Driving While Ability Impaired By Alcohol
Most people are familiar with the .08 percent BAC limit that is used as a threshold for prosecuting DWI in New York City. What many don’t realize, however, is that a person may be charged with an alcohol-related offense with a blood alcohol level below .08 percent. Driving while ability impaired, or DWAI, can be charged if a person is found to have a BAC of between .05 percent and .07 percent.
As may be expected of a less severe charge, the consequences of DWAI are less serious than those seen in a first DWI offense. Being convicted of driving while ability impaired, however, does carry punishments that can significantly affect you: including fines, jail time and a license suspension.
Similar to how driving while intoxicated charges are prosecuted, penalties for DWAI offenses escalate with the number of offenses.
Punishments for DWAI can include:
- For a first offense, a DWAI is considered a traffic infraction. Fines range from $300 to $500 along with state fees and surcharges. You may also face a sentence of 15 days, although first-time offenders typically do not face jail time. If you are over the age of 21, your license may be suspended for 90 days. Those under 21 may face a license revocation of up to a year.
- A second DWAI offense occurring within five years is also considered a traffic infraction. Fines for a repeat offense are higher, ranging from $500 to $750 plus surcharges and fees. A jail sentence of 30 days may also be imposed by the court. A license revocation of 60 days may be given to those over 21 and people under the legal drinking age may lose their license for a year or until turning 21.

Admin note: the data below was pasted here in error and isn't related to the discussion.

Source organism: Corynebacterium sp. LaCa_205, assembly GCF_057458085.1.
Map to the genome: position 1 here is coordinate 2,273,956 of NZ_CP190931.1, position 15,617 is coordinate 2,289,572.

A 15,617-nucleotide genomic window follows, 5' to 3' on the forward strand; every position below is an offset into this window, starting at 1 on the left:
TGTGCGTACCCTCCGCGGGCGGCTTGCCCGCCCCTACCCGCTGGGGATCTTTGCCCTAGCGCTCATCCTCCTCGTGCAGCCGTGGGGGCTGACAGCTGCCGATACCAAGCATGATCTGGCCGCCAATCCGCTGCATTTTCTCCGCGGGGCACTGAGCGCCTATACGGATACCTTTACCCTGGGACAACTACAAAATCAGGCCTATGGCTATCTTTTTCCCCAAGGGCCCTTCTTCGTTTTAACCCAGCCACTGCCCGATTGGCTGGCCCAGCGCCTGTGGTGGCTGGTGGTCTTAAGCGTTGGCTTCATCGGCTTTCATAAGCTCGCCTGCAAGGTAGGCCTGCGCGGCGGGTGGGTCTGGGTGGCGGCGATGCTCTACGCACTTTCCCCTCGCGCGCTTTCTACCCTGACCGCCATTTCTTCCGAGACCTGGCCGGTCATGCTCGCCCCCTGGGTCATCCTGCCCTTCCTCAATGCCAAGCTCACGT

- A third DWAI offense within 10 years may be charged as a misdemeanor. Fines escalate with a third offense and range from $750 to $1,500, in addition to fees and surcharges. A jail term of six months may be imposed. Your driver’s license may also be suspended for six months if you are of legal drinking age. Those under 21 risk losing their license for a year or until they turn 21.
While clearly not as severe as the penalties for driving under the influence, the potential penalties resulting from being found guilty of DWAI are significant enough to merit careful attention and the help of a skilled DUI attorney.
Get The Legal Help You Need With A New York City Lawyer
Just as an attorney can be an invaluable resource for contesting a driving while intoxicated charge, a legal representative can also be an important source of information for DWAI. Technically, an infraction is not a crime, therefore you will not be eligible for a court appointed attorney for a DWAI ticket. Investing in one, however, can save you money in the long run– a lawyer will understand the distinctions between DWI and DWAI and the correlating implications for your case.
In addition to being trained in the DWI laws of New York, your attorney will also be familiar with DWAI defense strategies that may be effective toward helping you see the charges against you dropped or the penalties lessened.